The weather bureau said Sunday that the Angat Dam, which supplies 97 percent of Metro Manila’s water, may hit its critical level by end of April.
READ: Palace sets meet on water shortage
Danilo Flores, a hydrologist at the Philippine Atmospheric, Geophysical and Astronomical Services Administration, said the water level at Angat Dam in Bulacan is projected to go down to its lowest level as the El Niño phenomenon is likely to stay until August.
“We have been estimating how fast the water level [at Angat Dam] is going down until end of April. It [elevation] is expected to reach its critical level,” he said.
As of Sunday, the water level at the dam dipped to 195.91 meters from its normal high water level of 212 meters.
Because of El Niño, 61 percent of the country, including Metro Manila, is expected to experience drought, while 39 percent of the country is forecast to experience a dry spell.
The phenomenon will bring about a “severe meteorological impact” at the end of April in many parts of the country.
On March 22, the weather bureau declared the start of the dry season.
According to its Hydro-Meteorological Division, the water level at Ipo Dam also in Bulacan was 101.1 meters against its normal high water level of 101 meters; La Mesa Dam was at 68.60 meters against 80.15 meters; Benguet’s Ambuklao Dam was 749.15 meters against its normal high of 752 meters; Benguet’s Binga Dam was at 571.77 meters against the normal 575 meters, Pangasinan’s San Roque Dam was at 261.70 meters against its normal 280 meters; Nueva Ecija’s Pantabangan Dam’ was at 201.23 meters against its normal 221 meters, Isabela’s Magat Dam was 164.84 meters against its normal of 190 meters and Laguna’s Caliraya Dam was at 286.09 meters.
The National Irrigation Administration, meanwhile, said irrigation water supply to rice lands in Bulacan and some parts of Pampanga will last until May 15.
Eliseo Bitangcol, press relations officer of NIA-Central Luzon, said for the current dry cropping season, NIA started releasing irrigation water to its service areas in Bulacan and Pampanga on Jan. 9 and its cut-off is scheduled on May 15.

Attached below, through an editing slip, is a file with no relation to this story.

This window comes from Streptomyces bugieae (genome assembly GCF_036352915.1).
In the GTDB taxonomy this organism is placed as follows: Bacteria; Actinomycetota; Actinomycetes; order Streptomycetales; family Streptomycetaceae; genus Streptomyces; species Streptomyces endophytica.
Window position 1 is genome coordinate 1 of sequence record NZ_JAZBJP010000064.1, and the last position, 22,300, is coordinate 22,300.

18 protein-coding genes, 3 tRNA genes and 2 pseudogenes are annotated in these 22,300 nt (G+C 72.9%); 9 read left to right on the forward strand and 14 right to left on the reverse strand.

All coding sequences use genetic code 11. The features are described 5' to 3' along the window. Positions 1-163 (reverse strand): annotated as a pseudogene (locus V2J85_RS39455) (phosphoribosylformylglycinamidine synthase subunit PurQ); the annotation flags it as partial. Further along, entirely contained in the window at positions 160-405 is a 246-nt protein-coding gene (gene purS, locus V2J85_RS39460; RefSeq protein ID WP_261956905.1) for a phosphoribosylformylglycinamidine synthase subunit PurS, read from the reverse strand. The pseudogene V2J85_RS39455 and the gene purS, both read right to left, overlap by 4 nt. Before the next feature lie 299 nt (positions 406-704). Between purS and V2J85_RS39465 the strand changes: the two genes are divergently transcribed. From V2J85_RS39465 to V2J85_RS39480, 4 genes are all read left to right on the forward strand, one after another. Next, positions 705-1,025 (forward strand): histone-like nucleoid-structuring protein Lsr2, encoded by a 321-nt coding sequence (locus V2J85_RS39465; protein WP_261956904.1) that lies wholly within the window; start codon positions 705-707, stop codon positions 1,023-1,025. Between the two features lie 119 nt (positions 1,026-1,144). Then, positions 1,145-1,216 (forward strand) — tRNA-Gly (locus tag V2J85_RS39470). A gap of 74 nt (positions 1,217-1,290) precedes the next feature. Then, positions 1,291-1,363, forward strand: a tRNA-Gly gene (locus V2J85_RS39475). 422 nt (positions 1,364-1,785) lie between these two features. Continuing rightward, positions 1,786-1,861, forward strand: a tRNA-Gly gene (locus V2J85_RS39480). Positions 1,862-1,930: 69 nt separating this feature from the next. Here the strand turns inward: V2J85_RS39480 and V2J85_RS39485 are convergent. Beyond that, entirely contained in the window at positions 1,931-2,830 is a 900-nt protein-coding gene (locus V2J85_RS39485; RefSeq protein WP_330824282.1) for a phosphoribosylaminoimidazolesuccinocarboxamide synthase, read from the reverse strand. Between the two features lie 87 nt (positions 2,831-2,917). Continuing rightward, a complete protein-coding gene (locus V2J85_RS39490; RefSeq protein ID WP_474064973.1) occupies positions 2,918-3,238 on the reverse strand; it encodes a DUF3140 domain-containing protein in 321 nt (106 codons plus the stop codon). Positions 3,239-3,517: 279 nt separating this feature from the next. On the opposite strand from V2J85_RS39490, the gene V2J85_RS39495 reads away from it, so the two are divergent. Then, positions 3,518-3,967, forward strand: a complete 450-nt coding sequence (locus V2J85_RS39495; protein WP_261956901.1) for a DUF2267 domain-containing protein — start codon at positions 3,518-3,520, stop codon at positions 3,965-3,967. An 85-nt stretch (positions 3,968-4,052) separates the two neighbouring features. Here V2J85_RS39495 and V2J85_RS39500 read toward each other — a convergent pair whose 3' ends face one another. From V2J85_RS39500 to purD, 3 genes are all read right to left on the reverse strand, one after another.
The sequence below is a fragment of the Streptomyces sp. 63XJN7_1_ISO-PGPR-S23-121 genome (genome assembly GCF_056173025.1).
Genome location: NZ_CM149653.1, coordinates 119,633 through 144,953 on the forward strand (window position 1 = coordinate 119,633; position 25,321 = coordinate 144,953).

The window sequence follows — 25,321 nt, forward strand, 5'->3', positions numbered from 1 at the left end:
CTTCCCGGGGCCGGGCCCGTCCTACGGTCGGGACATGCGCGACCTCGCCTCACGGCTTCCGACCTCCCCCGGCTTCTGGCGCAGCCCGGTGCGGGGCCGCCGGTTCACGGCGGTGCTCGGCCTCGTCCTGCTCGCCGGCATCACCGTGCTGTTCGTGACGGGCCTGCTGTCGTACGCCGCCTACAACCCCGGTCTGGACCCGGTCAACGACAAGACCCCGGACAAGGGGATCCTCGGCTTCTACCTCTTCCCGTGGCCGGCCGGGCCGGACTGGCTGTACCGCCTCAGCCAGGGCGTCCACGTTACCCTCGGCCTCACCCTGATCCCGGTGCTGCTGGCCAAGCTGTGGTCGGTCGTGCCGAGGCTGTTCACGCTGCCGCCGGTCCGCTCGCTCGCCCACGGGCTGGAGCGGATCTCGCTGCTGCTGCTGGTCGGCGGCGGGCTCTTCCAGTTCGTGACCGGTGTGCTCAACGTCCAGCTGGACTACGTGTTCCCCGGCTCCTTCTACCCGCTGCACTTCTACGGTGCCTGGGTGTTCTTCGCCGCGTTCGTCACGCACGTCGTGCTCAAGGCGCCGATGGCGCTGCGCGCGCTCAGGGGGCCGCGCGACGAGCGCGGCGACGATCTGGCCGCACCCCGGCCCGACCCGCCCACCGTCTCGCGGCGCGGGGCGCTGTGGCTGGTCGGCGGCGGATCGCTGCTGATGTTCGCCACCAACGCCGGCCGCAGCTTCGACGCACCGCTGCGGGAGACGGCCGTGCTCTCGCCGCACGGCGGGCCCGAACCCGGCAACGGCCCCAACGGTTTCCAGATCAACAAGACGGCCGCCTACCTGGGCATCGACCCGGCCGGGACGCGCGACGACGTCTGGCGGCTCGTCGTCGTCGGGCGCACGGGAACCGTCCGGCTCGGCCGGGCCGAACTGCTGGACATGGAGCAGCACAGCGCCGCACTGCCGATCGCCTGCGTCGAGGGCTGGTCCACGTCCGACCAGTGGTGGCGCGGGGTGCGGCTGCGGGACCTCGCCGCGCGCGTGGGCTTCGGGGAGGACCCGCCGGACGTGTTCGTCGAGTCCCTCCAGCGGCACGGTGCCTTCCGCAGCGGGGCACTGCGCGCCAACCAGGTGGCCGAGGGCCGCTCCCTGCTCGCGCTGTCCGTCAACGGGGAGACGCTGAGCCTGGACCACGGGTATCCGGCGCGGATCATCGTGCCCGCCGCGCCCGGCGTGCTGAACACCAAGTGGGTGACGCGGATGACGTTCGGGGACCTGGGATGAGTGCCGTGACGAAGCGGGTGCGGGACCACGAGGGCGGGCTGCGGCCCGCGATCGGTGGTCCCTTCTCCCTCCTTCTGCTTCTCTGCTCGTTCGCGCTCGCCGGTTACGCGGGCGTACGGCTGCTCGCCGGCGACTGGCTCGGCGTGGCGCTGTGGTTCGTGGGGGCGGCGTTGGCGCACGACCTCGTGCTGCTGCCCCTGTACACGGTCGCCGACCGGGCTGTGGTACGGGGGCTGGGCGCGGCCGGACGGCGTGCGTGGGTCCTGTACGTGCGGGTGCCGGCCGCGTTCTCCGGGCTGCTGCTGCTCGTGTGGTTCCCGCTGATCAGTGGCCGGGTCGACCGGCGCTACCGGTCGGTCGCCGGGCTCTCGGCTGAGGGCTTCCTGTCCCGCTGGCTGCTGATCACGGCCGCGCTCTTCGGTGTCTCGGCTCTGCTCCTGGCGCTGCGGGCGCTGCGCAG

“No problem with irrigation water supply until rice crops are harvested based on the water allocation provided by the National Water Resources Board,” Bitangcol added.
The main source of Metro Manila’s potable water is the Angat Dam, which is also the main source for irrigation water for rice lands in Bulacan and some parts of Pampanga.
Angat Dam is operated under the supervision of K Water and San Miguel Corp.
Before the dam was acquired by the Korean company and San Miguel, its first priority was water for Metro Manila households, its second priority was for power generation for the National Power Corp., and its third priority was for irrigation of Bulacan farmlands and parts of Pampanga.
If the water level at the dam reached the critical 180-meter level, irrigation supply was automatically cut off.
Also over the weekend, Surigao del Sur Rep. Johnny Pimentel called for an investigation of why a 30-year-old law, Republic Act 6715, which requires the installation of rainwater collectors in all barangays has not been carried out. With PNAREAD: Rody orders release of water from Angat
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